As the 2008 Presidential election campaign moves into full throttle, people are again concerned about voting machines. How much can we trust our government? It turns out this isn’t the first time this has happened. Historian Bryan Pfaffenberger reminds us that “There’s an almost exact parallel between the debate we’re having today concerning electronic voting machines and the equally divisive, but completely forgotten, debate that greeted first-generation voting machine technology in the 1920s.”

For more than a century, voting machines have helped shape American political history.The chaos of the 2000 presidential election in Florida demonstrated the crucial role that voting machines played in shaping the outcome of that election. While there may be real reasons to worry, Pfaffenberger believes there is value in understanding that the interaction between technology and culture has been going on for more than a century. His research focuses on the machines’ introduction in New York State in 1892 to 1925, when the technology was employed throughout the state.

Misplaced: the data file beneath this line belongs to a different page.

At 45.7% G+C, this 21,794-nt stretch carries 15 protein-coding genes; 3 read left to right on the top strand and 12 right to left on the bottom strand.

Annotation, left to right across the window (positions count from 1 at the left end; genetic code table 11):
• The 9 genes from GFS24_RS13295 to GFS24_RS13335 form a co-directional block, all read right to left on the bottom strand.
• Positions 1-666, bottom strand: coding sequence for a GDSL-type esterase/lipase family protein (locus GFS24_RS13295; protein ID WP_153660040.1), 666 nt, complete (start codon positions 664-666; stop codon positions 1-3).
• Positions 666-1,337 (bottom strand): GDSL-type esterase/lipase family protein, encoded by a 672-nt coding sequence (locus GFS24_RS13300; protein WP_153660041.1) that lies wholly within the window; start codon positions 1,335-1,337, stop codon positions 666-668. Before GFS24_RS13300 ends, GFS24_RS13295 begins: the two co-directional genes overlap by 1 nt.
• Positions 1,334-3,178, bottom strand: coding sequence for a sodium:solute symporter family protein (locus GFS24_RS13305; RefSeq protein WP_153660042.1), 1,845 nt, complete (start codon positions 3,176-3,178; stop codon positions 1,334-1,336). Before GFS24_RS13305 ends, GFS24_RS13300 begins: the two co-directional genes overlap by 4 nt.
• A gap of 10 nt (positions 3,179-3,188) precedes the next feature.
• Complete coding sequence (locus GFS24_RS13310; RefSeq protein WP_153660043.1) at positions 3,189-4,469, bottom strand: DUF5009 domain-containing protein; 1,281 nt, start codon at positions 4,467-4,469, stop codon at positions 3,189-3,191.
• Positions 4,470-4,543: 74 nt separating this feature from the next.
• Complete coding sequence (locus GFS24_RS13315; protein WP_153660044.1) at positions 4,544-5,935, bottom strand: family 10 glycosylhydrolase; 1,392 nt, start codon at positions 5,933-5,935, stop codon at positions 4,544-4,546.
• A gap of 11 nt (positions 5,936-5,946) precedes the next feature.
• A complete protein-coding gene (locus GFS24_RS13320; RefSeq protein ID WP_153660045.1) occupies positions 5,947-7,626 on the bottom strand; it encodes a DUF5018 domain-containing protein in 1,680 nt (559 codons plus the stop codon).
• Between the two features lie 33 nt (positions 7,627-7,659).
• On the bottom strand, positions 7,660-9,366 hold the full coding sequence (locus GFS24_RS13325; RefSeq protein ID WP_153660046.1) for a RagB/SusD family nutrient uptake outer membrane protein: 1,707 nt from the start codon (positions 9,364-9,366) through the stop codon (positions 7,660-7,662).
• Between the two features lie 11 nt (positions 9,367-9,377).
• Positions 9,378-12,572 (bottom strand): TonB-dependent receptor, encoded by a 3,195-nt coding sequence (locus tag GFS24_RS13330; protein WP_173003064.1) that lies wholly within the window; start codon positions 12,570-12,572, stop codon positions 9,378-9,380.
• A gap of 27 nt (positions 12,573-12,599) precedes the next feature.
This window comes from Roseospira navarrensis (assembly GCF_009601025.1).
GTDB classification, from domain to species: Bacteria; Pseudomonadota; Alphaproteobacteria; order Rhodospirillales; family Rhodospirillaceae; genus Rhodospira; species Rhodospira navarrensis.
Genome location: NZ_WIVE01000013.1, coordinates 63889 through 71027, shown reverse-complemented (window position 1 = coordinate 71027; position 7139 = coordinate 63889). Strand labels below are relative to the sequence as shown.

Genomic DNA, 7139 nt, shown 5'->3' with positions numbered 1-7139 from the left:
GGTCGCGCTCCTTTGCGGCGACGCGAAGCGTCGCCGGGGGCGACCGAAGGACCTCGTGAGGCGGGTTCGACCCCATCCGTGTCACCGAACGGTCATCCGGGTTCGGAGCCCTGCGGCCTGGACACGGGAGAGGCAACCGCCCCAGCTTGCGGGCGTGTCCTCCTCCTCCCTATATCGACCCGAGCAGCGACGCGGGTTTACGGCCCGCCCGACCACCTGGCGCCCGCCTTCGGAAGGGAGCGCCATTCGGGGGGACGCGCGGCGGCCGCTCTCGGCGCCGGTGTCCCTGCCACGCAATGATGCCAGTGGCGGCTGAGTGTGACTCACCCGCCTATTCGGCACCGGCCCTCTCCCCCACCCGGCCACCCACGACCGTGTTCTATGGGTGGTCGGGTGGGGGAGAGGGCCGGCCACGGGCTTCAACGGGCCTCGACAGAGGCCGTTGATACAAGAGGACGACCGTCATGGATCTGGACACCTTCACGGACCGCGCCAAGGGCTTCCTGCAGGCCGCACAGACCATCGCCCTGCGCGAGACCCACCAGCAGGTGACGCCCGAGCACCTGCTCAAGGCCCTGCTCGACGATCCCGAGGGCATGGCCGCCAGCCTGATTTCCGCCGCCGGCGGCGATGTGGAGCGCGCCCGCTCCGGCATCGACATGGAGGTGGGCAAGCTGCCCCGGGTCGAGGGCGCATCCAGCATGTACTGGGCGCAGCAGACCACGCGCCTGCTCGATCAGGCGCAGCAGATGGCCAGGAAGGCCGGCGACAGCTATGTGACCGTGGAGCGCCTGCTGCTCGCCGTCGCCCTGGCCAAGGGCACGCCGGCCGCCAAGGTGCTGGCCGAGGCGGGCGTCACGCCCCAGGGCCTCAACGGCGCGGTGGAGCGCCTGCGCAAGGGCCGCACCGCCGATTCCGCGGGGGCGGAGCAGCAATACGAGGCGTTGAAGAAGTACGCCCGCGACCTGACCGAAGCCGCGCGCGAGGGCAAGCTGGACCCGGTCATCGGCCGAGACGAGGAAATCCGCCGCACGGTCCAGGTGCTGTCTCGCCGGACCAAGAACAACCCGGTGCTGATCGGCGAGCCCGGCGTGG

Earlier this year the US House of Representatives passed a bill that would require every state to use paper records permitting voters to see that they had correctly cast their votes. At the same time, electronic voting systems used in California were shown to be vulnerable to hacking.

Assuming our votes WILL count, how do we pick who we’re going to vote for? A new study that suggests that people can forge strong opinions about a candidate just by glancing at his photo. In, Dave Mosher quotes psychologist Alexander Todorov as saying, “We’re seeing that snap judgments play a bigger role in voting than we thought.” He and his co-researcher Charles Ballew showed a group of people to a pair of face?one of whom had recently been elected governor and the runner-up?for ? of a second or less and asked them who they thought was the best candidate. Mosher reports that “subjects picked the elected governor over the runner-up as the most competent one about 64% of the time, a result that significantly exceeded random chance of 50%. When the two candidates shown were of the same ethnicity and sex, the results were even more predictive of a winner. If someone recognized a candidate, their results were excluded from the study.”

Mosher quotes Todorov as saying, “People had no trouble telling us who they thought was more competent by rapidly viewing the faces. When we ask ourselves, ‘who should I vote for?’ I think this shows we sometimes resort to our first impressions.”

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